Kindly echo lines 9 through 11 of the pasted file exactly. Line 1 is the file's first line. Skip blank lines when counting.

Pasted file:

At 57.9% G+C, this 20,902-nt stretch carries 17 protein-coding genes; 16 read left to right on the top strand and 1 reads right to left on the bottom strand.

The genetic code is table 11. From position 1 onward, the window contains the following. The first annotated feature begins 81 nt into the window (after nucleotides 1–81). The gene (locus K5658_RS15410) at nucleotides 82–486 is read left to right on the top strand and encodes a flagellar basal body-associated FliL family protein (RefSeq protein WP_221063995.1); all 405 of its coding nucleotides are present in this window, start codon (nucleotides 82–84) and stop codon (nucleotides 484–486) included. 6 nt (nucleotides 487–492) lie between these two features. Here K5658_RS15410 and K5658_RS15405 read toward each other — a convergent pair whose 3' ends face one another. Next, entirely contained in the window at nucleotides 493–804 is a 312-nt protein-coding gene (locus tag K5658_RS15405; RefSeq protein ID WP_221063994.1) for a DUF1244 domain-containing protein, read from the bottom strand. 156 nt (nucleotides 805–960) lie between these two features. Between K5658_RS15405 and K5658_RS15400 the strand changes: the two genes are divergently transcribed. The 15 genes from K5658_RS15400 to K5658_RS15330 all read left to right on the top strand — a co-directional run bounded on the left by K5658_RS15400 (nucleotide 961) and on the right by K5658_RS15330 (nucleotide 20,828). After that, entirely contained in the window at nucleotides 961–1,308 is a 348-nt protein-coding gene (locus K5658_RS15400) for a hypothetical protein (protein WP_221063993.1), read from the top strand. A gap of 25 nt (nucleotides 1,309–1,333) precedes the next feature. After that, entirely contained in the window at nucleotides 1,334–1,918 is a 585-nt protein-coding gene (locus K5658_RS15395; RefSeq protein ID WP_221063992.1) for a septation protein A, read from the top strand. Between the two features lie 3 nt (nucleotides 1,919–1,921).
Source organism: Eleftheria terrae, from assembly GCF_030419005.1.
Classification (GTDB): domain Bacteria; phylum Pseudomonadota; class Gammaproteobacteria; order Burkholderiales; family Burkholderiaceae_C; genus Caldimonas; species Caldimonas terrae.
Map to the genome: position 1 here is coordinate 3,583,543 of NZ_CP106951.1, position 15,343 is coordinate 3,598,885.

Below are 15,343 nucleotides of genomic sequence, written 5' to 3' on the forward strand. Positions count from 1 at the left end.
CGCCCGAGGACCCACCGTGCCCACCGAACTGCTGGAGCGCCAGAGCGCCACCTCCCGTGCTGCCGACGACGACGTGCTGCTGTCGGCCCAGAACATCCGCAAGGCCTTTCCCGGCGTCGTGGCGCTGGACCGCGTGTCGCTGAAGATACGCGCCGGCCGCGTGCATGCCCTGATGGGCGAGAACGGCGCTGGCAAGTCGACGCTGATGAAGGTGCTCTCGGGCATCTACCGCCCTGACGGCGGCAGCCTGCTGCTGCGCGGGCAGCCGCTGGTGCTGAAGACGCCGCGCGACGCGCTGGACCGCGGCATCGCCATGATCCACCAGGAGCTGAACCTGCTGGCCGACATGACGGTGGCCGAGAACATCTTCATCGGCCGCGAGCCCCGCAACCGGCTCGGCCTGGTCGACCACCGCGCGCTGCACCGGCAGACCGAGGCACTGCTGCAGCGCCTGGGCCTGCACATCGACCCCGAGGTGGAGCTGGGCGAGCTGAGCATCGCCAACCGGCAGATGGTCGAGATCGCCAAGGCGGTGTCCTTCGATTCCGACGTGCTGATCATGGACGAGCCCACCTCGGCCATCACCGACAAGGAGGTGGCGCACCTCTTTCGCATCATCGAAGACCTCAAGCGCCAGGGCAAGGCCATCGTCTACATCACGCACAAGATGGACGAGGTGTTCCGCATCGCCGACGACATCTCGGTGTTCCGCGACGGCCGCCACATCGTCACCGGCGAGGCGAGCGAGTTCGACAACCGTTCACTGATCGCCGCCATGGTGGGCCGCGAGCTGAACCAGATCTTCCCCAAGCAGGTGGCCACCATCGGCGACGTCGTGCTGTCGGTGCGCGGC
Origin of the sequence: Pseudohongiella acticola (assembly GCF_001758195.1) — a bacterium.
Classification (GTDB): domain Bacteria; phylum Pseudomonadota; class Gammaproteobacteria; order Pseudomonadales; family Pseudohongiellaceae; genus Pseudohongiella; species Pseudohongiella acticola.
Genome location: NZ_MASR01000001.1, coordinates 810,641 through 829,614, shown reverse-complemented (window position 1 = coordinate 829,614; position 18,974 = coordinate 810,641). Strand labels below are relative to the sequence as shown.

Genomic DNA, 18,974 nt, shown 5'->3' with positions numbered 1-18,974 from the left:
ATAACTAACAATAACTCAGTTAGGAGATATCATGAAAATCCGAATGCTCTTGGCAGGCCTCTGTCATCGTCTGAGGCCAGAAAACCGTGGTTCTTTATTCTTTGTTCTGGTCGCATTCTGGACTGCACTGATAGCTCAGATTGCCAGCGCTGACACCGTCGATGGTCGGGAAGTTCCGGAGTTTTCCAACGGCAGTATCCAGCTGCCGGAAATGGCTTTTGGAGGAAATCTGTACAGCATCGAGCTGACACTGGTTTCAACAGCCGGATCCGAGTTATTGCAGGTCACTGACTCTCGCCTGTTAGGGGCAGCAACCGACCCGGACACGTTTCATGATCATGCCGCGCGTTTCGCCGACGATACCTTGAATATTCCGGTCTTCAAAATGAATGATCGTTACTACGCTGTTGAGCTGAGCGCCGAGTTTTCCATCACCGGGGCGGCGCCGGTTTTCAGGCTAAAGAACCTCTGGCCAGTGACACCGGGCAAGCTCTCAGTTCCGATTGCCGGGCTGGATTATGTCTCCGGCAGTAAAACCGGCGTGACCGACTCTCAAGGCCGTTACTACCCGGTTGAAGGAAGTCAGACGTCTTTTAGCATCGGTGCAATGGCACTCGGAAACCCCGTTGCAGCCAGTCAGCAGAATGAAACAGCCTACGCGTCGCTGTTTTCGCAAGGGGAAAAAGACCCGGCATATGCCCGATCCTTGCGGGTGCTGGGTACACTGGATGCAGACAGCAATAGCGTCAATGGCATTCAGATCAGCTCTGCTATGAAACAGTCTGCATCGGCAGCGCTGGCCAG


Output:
Classification (GTDB): domain Bacteria; phylum Pseudomonadota; class Gammaproteobacteria; order Pseudomonadales; family Pseudohongiellaceae; genus Pseudohongiella; species Pseudohongiella acticola.
Genome location: NZ_MASR01000001.1, coordinates 810,641 through 829,614, shown reverse-complemented (window position 1 = coordinate 829,614; position 18,974 = coordinate 810,641). Strand labels below are relative to the sequence as shown.

Genomic DNA, 18,974 nt, shown 5'->3' with positions numbered 1-18,974 from the left: